Please sign in to post.

Artist travelers and packing?

I'm going on the Your Way Alpine tour. My favorite activities are hiking (well not as young as I used to be at 74! So my hikes aren't so "adventurous" and sketching. I do watercolor sketches in a small book (I think A5?), and my kit is small as I am an urban sketcher (take that urban part pretty loosely--more a philosophy of small kits and books and quick less finished sketches (1-2 hours maybe). I am really looking forward to sketching in some beautiful places. My concerns are: doesn't make light packing easier, and if there are art stores in the places we are traveling. I would also like to bring a small stool, but I think even a small one is going to make my life more difficult. I don't use an easel, just put my sketchbook in my lap or a table should one be available somewhere. Any other sketchers, artists out there with any advise for me?? I've tried to search this and I get all posts about famous artists.

Posted by
1259 posts

An ultralight and packable stool is easily acquired from REI, walmart, or Cabela's. Fancier (heavier) backpacking chairs are also readily available. You just need a backpack to hold it inside with your watercolor kit or strapped to the exterior. this is a categfory you throw money at; the more you spend the lighter and better built the chair/stool.

https://www.rei.com/c/camp-stools

https://www.rei.com/c/camping-chairs?ir=category%3Acamp-stools&r=category%3Acamping-and-hiking%7Ccamp-furniture%7Ccamping-chairs%3Bbest-use%3ABackpacking

Posted by
4528 posts

Are you looking for ideas for storing your watercolors and/or pencils as well? A friend of mine paints small plein air paintings when he travels and puts dabs of colors in small Altoid tins. But of course, there are also watercolor sets that are convenient. I would suggest carrying your pencils and brushes in long pencil pouches - maybe separating them, since the brushes might be wet.

FWIW, I'm sure that Salzburg has art stores there, and it's one of your first destinations. So if you need something you don't want to pack, you could always pick it up there. You can use Google maps to find one when you get there.

In terms of searching online, you might get some ideas by changing up your search terms. For example, when I googled "travel art supplies" I received many hits, including these that looked interesting:

https://finearttutorials.com/guide/travel-art-supplies/
https://www.skillshare.com/en/blog/17-travel-friendly-art-supplies-perfect-for-holiday-trips/
https://mymodernmet.com/traveling-artist-gifts/

The above are reputable websites but keep in mind that most sites these days that push products get some kind of kickback from it. That doesn't mean it's not a good product but just something to keep in mind.

Enjoy your tour and your sketching! I started off as an artist many years ago - went to art school and worked as a graphic designer, but eventually left the field. But I still enjoy sketching and creating.

Posted by
49 posts

Thanks for the responses. Will check out Cabelas (and maybe Sportsmen which is close by) for some stools. I have a wonderful (but heavy stool)--it's not going. Fell off the REI one, backwards--fortunately it was in the grass and I didn't get hurt and everyone had a good laugh--including me. I have always used small backpacks (25 L and under as my personal item), these fit on the outside probably, at least for walking around and sketching anyway.

I have two small watercolor kits. I could never go for an Altoid kit, it's cute for a little touch of wash in a pen drawing, but not exactly what I do. I actually have a small one I have used in an airport on a long delay, even that frustrates me. I use something called the Portable Painter. If I had discipline for 6 colors might go for their "mini".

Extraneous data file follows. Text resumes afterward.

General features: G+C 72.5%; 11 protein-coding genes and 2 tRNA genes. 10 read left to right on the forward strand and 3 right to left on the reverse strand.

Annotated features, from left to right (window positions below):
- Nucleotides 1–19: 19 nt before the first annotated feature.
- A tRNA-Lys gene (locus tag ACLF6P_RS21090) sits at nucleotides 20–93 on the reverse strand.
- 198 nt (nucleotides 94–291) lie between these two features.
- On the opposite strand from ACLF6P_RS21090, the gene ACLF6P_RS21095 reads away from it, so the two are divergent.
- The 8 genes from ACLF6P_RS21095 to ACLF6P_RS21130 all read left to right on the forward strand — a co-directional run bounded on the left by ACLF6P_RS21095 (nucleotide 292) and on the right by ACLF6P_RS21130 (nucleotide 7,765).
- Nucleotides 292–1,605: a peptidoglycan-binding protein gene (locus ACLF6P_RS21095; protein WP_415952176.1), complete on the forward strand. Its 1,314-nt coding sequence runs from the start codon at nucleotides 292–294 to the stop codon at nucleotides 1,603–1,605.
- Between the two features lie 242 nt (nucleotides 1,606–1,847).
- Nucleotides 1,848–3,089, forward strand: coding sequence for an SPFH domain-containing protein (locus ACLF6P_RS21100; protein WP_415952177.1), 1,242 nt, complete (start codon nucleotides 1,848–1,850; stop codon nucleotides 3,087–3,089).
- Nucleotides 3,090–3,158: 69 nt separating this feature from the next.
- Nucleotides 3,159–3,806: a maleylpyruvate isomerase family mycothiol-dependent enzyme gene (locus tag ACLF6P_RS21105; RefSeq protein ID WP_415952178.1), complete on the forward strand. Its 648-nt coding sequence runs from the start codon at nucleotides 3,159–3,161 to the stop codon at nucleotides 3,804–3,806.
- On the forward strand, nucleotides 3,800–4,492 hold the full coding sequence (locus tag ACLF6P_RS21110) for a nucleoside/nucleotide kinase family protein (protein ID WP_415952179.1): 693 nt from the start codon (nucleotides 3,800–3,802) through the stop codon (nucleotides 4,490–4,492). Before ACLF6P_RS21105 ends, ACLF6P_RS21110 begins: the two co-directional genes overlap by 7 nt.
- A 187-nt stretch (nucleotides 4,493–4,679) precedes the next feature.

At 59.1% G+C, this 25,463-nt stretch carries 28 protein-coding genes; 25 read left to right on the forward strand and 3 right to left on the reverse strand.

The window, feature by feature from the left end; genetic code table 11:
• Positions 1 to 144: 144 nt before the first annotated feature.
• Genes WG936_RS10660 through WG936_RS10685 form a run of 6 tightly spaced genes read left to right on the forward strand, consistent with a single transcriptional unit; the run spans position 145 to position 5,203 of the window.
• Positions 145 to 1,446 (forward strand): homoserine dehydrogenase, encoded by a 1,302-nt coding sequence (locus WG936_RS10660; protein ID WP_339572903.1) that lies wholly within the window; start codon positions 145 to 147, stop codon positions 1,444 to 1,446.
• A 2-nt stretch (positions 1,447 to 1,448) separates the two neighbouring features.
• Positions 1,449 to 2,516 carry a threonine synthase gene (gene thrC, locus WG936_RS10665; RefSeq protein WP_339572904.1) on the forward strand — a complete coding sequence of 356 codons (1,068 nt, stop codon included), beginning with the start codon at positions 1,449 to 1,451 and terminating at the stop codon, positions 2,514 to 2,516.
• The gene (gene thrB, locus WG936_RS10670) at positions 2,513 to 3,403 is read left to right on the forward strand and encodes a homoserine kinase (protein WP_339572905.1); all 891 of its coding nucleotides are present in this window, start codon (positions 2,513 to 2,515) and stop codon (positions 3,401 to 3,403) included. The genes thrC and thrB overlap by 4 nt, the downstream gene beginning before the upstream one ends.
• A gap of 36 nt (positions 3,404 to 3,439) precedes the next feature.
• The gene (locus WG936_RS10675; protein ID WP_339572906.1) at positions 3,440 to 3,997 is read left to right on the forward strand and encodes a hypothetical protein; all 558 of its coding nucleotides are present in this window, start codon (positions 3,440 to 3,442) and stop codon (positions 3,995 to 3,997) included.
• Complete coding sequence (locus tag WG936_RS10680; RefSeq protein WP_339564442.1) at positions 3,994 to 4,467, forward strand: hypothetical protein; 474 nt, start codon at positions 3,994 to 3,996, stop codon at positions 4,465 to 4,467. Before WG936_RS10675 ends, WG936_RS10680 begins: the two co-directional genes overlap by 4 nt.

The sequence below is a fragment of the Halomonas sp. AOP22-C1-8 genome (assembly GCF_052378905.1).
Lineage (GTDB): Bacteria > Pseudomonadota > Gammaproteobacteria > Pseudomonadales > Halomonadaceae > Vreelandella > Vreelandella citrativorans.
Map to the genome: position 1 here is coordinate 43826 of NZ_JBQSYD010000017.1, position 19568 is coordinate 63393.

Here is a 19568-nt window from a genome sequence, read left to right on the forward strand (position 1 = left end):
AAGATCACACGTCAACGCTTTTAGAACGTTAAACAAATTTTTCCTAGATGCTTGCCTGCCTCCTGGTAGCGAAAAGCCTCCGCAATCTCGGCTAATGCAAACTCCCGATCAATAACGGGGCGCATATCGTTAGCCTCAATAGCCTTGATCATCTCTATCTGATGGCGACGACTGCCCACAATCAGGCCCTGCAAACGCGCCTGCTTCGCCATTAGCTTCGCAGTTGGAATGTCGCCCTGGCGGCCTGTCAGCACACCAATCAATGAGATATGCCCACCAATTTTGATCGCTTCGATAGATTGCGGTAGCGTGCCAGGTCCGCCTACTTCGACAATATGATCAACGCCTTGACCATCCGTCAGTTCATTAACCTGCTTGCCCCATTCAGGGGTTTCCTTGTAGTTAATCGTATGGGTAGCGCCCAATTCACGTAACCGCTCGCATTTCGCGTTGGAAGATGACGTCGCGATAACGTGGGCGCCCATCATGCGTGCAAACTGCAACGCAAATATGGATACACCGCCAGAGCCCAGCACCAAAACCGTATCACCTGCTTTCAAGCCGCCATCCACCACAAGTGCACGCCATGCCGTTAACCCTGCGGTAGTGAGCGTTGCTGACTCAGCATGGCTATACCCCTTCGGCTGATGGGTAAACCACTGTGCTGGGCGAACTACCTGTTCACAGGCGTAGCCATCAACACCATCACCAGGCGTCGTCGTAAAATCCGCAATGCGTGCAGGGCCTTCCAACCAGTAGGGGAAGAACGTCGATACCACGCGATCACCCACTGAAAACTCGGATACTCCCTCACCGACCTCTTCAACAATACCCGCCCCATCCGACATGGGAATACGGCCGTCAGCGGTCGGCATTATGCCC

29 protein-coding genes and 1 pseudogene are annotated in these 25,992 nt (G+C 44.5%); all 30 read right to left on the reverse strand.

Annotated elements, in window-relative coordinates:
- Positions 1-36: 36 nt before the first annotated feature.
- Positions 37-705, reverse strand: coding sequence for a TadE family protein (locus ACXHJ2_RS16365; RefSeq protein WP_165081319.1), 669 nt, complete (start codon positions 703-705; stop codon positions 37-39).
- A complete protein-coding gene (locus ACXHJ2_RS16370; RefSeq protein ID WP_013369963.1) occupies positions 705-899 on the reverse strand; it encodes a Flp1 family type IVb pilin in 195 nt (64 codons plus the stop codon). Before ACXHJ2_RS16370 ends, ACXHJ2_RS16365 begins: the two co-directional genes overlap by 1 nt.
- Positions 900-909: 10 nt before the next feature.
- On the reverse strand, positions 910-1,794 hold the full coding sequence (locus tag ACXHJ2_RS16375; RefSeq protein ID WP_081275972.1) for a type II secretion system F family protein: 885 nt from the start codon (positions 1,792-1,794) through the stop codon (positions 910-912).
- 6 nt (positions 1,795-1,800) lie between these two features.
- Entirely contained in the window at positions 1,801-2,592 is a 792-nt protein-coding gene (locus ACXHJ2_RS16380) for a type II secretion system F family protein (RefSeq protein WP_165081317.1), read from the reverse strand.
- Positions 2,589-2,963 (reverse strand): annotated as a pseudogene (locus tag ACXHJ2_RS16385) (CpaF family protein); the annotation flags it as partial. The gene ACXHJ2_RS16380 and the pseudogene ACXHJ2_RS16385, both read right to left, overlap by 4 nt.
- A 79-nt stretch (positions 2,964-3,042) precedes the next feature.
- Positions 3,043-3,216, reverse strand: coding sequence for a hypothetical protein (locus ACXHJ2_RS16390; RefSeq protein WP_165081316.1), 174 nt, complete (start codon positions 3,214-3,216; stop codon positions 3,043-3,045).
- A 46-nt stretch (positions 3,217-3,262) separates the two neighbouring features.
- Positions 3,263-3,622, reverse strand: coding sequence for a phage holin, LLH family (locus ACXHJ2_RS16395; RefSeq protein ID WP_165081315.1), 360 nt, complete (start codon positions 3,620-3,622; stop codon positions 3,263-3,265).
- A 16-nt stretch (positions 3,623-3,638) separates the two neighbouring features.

Btw, figured Strausburg has an art store, actually has an urban sketcher group. I suppose I should think of this the way a photographer does of his/her supplies. On second thought don't want to carry the weight they do!!

Posted by
49 posts

From falling backwards?? That was months ago, no aftereffects. But new respect for 3 legged stools!!

Posted by
6204 posts

Hi, I brought that size watercolor paint pad during a solo trip to Italy, along with watercolor pens. For a place to sit, I was able to use a short stone wall, a cafe table (just a quick sketch while having my espresso), and the steps of a church in the evening. People do enjoy glancing at what you’re creating. : )

For your situation, I would either plan to utilize hiking benches, boulders, or short stone walls to sit or purchase something in Salzburg that will be stored in the bus when you don’t need it. Maybe like a lightweight summer lawn chair? Edit: reading your issue with the 3-legs, so yes for something more like a lightweight lawn chair. Hope all goes well and you have a great trip!

Posted by
49 posts

In the US I've managed to find all sorts of alternative places to sketch and don't care if I am comfortable or not, as long as I can stand up afterwards. :D Including the things you mentioned. Also don't mind "losing" something inexpensive on the way back. So lawn chair. or ... is a possibility. I will even stand in a pinch--don't enjoy it, but will do it. They do make a very simple stool with 2 U shapes that folds in half. If I could use this... but will also need to take my walking stick, though at my age, perhaps it's my cane? Would have to glue the little rubber end on permanently though.

Posted by
6204 posts

If you enjoy classical music, also, and would like to link those two arts, there’s a bench with a beautiful view slightly above Wengen (Lauterbrunnen area) where Felix Mendelssohn sketched the scene. There’s a copy of his sketch at the bench. : )

Posted by
614 posts

How pack depends a bit on how I am traveling. If I am traveling solo, I bring a bigger kit. If I am traveling with a group, I bring a tiny kit because I figure I'm not going to have much time to draw/paint.

Winsor and Newton makes a nice travel kit with pan paints, a folding water bucket, and small (5x7) pad. https://www.amazon.com/Winsor-Newton-Cotman-Colour-Travel/dp/B000NAY0C6/ref=cm_cr_arp_d_product_top?ie=UTF8